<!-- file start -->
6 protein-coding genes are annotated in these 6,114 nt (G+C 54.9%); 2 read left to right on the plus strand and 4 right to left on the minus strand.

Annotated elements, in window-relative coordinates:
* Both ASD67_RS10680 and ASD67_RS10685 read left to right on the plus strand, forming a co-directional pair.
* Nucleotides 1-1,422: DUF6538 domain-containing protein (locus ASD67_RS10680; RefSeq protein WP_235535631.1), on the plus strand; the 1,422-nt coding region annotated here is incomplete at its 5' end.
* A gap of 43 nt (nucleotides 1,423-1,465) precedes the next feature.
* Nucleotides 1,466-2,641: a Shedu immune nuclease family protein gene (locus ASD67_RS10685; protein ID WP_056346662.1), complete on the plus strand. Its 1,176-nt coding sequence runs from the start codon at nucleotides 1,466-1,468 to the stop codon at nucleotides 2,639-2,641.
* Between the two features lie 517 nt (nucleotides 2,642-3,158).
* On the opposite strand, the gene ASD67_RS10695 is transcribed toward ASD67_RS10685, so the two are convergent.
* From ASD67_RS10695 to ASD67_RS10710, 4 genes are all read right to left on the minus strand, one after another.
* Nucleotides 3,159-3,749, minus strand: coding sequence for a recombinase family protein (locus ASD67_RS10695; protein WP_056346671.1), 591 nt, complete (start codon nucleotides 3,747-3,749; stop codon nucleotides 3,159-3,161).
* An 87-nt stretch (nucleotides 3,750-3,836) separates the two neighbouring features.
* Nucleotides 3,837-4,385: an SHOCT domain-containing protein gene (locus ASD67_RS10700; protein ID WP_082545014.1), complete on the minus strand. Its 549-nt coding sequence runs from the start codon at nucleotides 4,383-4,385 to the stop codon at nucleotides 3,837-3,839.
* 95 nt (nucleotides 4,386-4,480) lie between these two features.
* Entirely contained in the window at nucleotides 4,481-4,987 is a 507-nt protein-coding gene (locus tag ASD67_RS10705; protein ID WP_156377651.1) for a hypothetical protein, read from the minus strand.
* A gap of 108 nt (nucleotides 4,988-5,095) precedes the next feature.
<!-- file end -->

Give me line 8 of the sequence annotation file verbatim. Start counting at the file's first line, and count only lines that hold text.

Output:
* On the opposite strand, the gene ASD67_RS10695 is transcribed toward ASD67_RS10685, so the two are convergent.